Here’s the Catch

by Kellen

catfish

[Getty Images]

Fish Farming 

According to an article written for the Examiner.com fish that comes from China, Vietnam and Thailand is farmed in some of the most deplorable and unsanitary conditions. In Vietnam the fish are kept in houses built along the Mekong River — a river also used for the local’s sewage, laundry and dirty dishes. This river is one of the largest supplies of fish to North America, Europe and Japan but it’s also one of the dirtiest with a combination of cement plant and salt factory runoff, industrial pollutants and sewage draining directly into the fish ponds.

The Following video provides a look into how fish are farmed on the Mekong River.


In China (where about 70% of fish farming takes place) chicken coops are built directly over catfish farms so that the chicken manure can feed the fish below. The United State’s standards for quality are lacking for food and livestock raised here and there are few to no standards on imported foods. In China illegal veterinary drugs and pesticides are mixed in with the fish feed which helps to keep the fish alive but also leaves behind poisonous carcinogens (cancer causing substance or chemical). Wal-Mart is one of China’s biggest customers when it comes to fish imports.

Over 40% of the fish consumed nowadays comes from aquaculture, or fish farming. These fish are often crammed so tightly together that the weight of the fish on the top crushes the ones at the bottom. To fatten up the fish quickly they are often fed other smaller ocean life and it takes an astounding 10 lbs. of this smaller ocean life to create 2.2 lbs. of high protein fishmeal. This also only contributes to the depletion of our oceans.

PCBs and Mercury

Farmed and Dangerous breaks down the nutritional content of Wild vs. Farmed Salmon and it points out that Wild Salmon have 5 parts/billion of PCBs vs Farmed Salmon’s 27 parts/billion. Polychlorinated Biphenyls (PCBs) are chemicals that have been associated with the development of cancer in humans and animals and were banned in 1979. As this website points out all of the concentrations of harmful chemicals that were tested in the fish were found to be ten times higher in those that were farmed. Most of these contaminants were also classified as being “possible” human carcinogens.

Crab, oyster, grouper, halibut, flounder, eel, bass, carp, snapper and shell-fish, to name a few, are all bottom feeders. This means that they skim the bottom of the ocean and eat plants and other smaller bottom feeders. A common indicator that a species of fish is a bottom feeder is the location of both eyes on the same side of their head. These sea creatures are not picky eaters and consume most of  the matter that has sunk to the bottom of the ocean floor, namely heavy metals like mercury and lead.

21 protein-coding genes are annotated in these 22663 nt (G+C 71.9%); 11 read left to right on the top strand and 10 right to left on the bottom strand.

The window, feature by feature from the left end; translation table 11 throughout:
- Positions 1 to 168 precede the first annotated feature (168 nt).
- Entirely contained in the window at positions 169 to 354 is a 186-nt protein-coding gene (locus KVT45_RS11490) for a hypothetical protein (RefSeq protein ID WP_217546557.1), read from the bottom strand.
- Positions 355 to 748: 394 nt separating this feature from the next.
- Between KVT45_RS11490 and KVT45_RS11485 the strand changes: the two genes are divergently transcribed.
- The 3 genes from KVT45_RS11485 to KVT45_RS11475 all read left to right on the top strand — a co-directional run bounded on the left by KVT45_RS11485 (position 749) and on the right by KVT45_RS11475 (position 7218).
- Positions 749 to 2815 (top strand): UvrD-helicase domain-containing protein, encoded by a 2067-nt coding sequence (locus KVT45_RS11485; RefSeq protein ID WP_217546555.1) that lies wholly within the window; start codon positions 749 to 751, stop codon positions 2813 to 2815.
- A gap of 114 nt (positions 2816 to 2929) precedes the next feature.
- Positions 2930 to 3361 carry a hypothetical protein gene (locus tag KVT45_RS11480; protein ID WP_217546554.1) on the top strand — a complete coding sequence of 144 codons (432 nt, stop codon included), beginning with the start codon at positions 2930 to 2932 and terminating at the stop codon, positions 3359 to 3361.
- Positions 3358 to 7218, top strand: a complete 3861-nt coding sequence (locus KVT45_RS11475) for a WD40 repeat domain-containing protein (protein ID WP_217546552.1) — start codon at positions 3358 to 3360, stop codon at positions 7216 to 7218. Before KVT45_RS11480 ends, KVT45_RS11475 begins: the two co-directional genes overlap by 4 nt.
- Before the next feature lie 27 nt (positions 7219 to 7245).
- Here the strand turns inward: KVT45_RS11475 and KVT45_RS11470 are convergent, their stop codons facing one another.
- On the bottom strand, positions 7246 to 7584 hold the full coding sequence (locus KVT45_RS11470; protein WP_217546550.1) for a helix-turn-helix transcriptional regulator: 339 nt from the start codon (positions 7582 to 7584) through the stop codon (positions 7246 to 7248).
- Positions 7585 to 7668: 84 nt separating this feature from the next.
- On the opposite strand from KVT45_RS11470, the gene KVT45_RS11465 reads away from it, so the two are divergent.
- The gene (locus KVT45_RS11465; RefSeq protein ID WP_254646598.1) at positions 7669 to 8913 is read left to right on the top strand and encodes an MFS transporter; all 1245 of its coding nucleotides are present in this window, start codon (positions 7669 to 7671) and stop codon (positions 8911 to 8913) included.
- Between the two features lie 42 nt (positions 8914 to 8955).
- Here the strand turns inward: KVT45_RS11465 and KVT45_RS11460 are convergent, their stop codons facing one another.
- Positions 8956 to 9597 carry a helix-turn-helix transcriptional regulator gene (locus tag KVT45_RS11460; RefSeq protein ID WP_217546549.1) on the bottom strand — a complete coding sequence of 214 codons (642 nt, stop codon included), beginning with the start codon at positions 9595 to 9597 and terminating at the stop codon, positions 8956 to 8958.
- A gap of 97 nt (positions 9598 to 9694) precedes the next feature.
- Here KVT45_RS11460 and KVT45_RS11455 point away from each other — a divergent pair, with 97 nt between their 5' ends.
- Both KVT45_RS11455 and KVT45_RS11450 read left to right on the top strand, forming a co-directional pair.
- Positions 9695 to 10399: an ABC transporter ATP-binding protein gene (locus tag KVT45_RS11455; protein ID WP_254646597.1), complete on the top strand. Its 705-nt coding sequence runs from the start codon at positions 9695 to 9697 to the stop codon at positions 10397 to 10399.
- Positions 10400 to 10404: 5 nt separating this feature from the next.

Numerous studies have indicated that pregnant women, those who wish to become pregnant and small children have the most risk when it comes to consuming the mercury in fish. The American Pregnancy Association advises these groups to remove the fish containing the highest levels of mercury from their diet entirely including but not limited to tuna, marlin, swordfish and mackerel.

The trouble with mercury is that lower levels are now considered to be more dangerous than once thought. A recent article in the Portland Press Herald discusses how mercury “affects the immune system, alters genetic and enzyme systems, and damages the nervous system including coordination and the sense of touch, taste and sight.”

The scariest aspect of mercury is that of biomagnification. When a larger fish consumes a smaller fish the mercury in the smaller fish grows exponentially inside the fatty tissue of the larger fish. This process persists until a Bluefin tuna weighing in at 400 lbs. is consumed by a human and the mercury levels are extremely dangerous.

dolphins

[Getty Images]

Dolphin Free Tuna?

The Eurocbc states that roughly 7 million dolphins have been killed by the use of seine nets. These nets work to herd tuna together by forcing them to the surface so that they can be more easily corralled. Dolphins get caught in these nets as they often travel with schools of tuna. There have been bans on certain methods of fishing that put dolphins at risk hence the “Dolphin Safe” label placed  on various types of seafood. The trouble is that Mexico, Venezuela, Colombia and Vanautu do not adhere to these regulations and much of the fish imported to the United States still comes from these countries.

Along with dolphins nearly 1,000 marine mammals are killed by commercial fishing everyday. Sea turtles (which are protected by the Endangered Species Act) and at risk porpoises are caught in the fishing nets. There are guidelines that require fishermen to free the endangered sea turtles when they are trapped in the nets but turtles are air-breathing reptiles and often drown long before measures are taken to free them.

I will persist to avoid going into great depth concerning the death and suffering of animals as I’d like to focus on the matter at hand– your health. However, to fully understand the impact that the consumption of meat has for the individual we must consider the environment as well. It’s easy enough to assume that your enjoyment of sushi containing tuna does not have larger repercussions but it does. When you endorse the capture of sea creatures for consumption you encourage the slaughter of more than 300,000 other marine animals every year.

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